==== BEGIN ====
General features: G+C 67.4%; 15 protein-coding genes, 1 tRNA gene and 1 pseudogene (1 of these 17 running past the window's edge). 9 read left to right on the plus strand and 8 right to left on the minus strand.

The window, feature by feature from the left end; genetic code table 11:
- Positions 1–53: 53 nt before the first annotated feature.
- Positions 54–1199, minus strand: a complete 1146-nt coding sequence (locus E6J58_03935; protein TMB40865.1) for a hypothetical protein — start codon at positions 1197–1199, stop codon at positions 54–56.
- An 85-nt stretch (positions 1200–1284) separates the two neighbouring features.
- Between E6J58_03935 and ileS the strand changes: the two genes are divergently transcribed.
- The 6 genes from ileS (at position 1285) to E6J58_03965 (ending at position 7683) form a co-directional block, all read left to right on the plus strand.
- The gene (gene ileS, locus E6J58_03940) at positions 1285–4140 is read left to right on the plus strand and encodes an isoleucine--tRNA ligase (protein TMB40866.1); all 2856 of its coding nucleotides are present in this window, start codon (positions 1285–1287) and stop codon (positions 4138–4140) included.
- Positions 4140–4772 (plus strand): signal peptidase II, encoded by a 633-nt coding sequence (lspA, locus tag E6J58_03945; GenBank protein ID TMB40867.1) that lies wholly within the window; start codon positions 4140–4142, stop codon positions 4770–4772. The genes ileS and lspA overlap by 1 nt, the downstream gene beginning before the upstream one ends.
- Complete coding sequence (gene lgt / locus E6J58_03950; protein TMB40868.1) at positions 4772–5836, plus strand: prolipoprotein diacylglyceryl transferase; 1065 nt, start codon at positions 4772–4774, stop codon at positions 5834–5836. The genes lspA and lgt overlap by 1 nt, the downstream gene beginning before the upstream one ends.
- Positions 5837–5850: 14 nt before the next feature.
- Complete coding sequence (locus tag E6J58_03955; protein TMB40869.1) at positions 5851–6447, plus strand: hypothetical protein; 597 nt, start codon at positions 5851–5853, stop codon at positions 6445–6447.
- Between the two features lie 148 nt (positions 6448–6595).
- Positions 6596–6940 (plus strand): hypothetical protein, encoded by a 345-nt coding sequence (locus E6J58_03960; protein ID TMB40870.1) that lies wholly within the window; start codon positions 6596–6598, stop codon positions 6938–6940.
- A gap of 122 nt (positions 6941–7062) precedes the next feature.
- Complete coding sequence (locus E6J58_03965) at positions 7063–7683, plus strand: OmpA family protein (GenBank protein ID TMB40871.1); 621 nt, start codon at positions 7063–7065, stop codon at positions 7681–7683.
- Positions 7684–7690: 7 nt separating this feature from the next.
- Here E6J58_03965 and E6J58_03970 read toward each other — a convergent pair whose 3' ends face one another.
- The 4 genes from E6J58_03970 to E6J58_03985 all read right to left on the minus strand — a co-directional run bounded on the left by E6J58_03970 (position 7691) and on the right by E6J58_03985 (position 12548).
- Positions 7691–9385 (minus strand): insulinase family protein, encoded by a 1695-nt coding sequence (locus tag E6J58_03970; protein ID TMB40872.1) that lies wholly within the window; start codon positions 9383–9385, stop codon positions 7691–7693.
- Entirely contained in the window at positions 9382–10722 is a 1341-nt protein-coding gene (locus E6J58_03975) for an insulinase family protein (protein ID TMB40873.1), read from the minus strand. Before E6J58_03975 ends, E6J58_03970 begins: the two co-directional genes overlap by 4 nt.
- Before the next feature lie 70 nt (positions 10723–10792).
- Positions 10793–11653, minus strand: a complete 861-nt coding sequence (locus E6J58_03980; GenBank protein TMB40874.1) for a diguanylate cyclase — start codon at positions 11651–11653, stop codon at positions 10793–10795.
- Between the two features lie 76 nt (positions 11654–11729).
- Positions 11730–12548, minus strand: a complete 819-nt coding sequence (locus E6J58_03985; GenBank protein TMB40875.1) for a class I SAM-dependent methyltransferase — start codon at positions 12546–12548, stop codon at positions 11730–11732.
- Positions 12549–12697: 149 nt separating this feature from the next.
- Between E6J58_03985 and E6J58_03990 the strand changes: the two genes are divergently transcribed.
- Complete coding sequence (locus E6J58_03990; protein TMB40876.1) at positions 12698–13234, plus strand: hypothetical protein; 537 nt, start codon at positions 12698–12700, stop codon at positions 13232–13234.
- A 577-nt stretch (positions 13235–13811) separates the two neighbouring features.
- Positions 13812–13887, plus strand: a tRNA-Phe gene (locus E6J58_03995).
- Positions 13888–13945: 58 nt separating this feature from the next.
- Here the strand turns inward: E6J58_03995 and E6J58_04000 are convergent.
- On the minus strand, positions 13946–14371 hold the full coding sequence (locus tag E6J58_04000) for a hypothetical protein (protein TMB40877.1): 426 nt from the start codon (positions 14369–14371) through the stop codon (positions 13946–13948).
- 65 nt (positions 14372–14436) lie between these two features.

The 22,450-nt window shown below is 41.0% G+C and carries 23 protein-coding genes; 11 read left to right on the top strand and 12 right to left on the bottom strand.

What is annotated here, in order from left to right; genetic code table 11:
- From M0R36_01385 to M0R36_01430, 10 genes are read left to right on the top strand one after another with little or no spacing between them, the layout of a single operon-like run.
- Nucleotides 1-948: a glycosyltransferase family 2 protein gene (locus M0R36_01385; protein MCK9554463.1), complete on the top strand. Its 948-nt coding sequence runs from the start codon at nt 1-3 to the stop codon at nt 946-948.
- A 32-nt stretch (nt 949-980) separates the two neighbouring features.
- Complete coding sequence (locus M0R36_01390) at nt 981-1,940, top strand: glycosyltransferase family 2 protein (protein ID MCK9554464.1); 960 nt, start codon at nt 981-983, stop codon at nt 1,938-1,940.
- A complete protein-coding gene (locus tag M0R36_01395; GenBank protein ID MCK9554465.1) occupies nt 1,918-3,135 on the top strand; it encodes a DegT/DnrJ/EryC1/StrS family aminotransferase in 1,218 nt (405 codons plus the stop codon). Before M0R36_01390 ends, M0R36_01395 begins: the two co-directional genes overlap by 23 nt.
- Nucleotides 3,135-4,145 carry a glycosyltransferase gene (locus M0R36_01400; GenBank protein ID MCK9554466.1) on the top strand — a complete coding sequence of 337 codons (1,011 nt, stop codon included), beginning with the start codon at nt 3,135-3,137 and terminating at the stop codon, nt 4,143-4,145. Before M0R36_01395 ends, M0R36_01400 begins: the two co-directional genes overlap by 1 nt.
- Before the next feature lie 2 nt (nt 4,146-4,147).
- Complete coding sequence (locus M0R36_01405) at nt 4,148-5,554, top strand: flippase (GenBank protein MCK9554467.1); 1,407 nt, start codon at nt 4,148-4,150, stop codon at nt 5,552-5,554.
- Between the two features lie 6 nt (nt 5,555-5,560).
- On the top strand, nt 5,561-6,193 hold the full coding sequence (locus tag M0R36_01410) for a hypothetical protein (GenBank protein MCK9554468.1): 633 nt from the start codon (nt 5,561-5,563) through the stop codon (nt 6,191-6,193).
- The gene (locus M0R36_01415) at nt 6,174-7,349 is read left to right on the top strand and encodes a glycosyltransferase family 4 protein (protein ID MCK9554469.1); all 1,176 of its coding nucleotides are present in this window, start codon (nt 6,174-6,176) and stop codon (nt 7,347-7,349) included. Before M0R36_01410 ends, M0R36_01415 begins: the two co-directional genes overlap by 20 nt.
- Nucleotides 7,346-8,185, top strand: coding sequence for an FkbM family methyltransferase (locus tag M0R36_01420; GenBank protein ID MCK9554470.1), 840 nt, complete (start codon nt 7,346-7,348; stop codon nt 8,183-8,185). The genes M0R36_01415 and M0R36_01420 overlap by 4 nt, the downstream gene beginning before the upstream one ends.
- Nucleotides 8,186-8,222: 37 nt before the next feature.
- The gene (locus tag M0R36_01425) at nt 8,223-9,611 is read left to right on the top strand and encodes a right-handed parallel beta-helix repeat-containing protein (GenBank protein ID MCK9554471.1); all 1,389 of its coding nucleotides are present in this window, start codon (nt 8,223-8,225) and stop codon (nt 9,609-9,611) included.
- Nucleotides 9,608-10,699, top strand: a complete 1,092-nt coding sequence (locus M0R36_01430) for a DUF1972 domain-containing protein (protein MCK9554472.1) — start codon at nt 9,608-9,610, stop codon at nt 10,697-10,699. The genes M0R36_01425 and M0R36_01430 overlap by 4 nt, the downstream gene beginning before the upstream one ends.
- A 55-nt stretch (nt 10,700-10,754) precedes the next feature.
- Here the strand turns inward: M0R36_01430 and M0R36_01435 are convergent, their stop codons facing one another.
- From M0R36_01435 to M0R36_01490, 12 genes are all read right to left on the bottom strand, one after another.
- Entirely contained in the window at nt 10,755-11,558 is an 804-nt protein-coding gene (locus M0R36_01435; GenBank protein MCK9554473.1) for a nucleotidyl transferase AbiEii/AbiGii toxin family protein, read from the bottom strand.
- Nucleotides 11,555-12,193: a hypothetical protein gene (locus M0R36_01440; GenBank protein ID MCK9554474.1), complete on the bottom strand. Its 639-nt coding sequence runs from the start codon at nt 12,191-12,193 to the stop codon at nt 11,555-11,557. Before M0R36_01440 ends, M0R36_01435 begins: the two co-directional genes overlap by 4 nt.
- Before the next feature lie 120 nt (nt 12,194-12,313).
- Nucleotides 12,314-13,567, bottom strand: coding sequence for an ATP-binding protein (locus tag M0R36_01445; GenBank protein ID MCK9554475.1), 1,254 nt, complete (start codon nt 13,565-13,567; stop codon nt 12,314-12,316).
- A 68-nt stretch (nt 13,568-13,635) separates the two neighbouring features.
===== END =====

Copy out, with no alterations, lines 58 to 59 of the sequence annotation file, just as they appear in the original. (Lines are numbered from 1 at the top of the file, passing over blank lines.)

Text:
- Nucleotides 12,314-13,567, bottom strand: coding sequence for an ATP-binding protein (locus tag M0R36_01445; GenBank protein ID MCK9554475.1), 1,254 nt, complete (start codon nt 13,565-13,567; stop codon nt 12,314-12,316).
- A 68-nt stretch (nt 13,568-13,635) separates the two neighbouring features.